N.B. voters made history by electing Green Party candidate David Coon in Fredericton South, the first Green Party MLA in New Brunswick. The N.B. result gives hope to P.E.I. Green Leader Peter Bevan-Baker who might think he could pull off a similar upset in the right P.E.I. riding when deep-water wells, pesticides, cancer rates and fracking are issues occupying the minds of many Islanders.

And if the Greens can do it, then surely the P.E.I. NDP might have a chance. Leader Mike Redmond is targeting downtown Charlottetown-Victoria Park and former cabinet minster Richard Brown.

Observers leaving New Brunswick this week must wonder how Elections N.B. will explain this debacle in terms everyone can understand. The Conservatives have asked that all ballots be hand counted so it may take several days before all sides are fully satisfied of a fair and accurate count.

It was great theatre Monday despite a failing grade on ‘Vote-Counting 101.’

Organizations: Green Party, NDP, Conservatives

Geographic location: New Brunswick, Fredericton South, Charlottetown-Victoria Park

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  • BM
    September 24, 2014 - 11:27

    The failure of the vote-counting machines brings to the table a very important point in the use of technology to count votes. As far as I'm aware the voting technology was provided by a company called Dominion Voting. This is a company whose business is selling their software and hardware to governments. This is a problem. They're trying to turn a profit, this means their technologies are closed-source and not available for public scrutiny. Ultimately, we'll have to rely on open-sourced technologies for vote-counting in the future. This is the only way to be certain that there is no funny business(not that that's suspected in this case), and the only way that we'll be able to have the appropriate amount of rigour. People shouldn't be scared of technology being used to tabulate votes, they should only be scared of the wrong technology being used.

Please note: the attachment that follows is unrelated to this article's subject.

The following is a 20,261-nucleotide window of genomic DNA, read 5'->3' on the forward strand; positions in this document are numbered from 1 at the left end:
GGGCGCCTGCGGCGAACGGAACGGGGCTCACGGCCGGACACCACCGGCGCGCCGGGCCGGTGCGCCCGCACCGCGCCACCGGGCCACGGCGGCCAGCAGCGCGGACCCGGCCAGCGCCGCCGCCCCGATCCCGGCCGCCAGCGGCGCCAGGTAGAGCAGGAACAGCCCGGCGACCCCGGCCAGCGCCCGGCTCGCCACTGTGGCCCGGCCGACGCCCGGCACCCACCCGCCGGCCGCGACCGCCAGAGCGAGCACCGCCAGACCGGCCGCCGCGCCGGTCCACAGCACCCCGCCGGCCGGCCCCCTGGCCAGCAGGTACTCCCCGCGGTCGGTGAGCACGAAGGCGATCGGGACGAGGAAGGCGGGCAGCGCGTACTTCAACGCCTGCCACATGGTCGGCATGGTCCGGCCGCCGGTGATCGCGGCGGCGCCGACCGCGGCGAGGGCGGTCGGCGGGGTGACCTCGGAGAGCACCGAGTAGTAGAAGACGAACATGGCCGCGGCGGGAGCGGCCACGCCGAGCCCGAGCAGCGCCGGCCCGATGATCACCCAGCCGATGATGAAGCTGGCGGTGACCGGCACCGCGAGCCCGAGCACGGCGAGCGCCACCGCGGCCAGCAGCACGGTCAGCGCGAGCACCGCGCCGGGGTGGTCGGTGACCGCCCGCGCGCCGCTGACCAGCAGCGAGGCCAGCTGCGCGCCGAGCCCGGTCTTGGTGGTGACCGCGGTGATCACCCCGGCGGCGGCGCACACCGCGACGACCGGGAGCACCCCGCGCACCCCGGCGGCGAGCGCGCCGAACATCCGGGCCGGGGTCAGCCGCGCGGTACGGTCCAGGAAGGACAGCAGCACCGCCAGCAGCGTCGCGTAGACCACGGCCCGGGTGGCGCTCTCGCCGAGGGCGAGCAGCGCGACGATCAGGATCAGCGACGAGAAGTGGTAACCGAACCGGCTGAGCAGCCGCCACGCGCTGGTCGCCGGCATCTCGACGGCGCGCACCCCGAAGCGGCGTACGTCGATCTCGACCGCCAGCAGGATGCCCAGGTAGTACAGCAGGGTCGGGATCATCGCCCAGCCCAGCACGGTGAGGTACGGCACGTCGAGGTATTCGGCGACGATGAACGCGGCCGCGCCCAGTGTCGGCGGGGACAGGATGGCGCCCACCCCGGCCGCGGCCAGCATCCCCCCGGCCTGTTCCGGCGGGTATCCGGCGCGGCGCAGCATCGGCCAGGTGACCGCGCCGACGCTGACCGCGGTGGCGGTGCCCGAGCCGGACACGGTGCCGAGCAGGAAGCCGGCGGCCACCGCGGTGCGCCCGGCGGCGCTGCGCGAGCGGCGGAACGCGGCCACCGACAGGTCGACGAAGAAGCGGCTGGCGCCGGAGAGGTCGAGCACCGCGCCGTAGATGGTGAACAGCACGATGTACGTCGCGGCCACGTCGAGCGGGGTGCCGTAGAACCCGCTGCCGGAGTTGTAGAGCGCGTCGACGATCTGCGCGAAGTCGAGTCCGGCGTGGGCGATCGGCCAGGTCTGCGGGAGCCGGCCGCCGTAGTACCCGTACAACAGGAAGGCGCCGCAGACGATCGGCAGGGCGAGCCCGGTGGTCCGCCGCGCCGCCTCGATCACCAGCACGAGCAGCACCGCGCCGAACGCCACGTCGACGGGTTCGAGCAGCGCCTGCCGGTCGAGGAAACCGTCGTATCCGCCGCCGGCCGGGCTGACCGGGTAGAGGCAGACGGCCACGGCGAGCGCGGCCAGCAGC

• matt
      September 25, 2014 - 14:43

      I have an even better idea, how about sticking with the best "technology" that is the envy of the entire world: handcounting our paper ballots. I am sick of people wanting to constantly put our democracy at risk by replacing people with technology just so we can say we are " modern". Isn't it more important to be democratic, than modern? It is a lot easier to corrupt one or two software engineers than it is to corrupt thousands of hand-counters of ballots across the country. Why even put ourselves in the situation where we face that risk just so that we can say we are being "technological"? Sacrificing democracy for technology is absolutely insane. Germany has already banned electronic elections as unconstitutional due to the fact that the average person does not have the knowledge to verify the veracity of election results when such technology is used, thus they have stuck with the most simple technology possible, the paper ballot and handcounts. We should follow their lead and ban electronic elections.